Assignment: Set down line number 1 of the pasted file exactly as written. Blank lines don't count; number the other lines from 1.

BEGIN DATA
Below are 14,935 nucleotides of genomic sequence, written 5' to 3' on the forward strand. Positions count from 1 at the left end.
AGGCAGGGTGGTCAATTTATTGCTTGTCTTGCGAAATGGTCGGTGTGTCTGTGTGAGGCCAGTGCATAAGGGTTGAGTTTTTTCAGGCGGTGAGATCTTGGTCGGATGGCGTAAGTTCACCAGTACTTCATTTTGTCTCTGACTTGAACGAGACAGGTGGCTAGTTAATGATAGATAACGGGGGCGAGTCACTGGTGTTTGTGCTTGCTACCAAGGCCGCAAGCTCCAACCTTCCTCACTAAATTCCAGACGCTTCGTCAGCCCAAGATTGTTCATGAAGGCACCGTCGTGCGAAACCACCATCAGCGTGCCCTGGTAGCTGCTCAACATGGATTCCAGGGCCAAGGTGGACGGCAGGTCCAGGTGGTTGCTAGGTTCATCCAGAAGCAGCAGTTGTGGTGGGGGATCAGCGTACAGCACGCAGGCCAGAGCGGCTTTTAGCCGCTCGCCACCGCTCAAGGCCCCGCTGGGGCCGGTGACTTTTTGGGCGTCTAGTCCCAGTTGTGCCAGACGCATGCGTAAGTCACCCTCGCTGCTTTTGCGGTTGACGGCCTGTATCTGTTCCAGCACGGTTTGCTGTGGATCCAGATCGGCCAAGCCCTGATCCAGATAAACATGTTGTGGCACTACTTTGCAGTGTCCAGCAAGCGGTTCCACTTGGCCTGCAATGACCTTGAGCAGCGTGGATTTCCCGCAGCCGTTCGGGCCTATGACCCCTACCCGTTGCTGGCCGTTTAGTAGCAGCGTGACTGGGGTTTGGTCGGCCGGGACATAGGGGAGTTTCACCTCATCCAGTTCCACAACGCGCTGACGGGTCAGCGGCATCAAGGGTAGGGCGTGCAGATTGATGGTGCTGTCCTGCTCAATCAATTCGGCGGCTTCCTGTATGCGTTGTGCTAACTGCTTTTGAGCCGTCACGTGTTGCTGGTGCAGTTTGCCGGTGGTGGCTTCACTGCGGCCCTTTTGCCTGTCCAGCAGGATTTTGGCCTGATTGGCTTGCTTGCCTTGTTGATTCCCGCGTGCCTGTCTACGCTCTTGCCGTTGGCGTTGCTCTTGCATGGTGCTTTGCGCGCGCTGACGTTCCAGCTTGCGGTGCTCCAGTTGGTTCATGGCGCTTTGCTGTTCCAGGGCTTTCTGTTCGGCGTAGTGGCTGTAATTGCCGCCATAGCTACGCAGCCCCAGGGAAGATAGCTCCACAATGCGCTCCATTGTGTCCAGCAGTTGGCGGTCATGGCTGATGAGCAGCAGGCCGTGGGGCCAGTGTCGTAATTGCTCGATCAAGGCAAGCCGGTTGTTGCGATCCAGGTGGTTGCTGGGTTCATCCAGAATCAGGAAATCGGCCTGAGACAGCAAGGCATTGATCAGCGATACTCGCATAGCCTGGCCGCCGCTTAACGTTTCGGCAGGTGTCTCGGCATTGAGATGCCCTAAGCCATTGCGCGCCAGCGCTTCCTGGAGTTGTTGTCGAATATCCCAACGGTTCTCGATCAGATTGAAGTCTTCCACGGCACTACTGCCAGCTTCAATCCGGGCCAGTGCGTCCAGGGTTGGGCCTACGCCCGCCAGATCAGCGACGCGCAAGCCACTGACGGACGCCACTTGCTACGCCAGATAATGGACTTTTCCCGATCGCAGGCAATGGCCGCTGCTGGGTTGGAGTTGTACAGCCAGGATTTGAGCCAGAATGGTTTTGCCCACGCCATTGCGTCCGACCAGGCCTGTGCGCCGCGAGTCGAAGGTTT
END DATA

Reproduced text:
Below are 14,935 nucleotides of genomic sequence, written 5' to 3' on the forward strand. Positions count from 1 at the left end.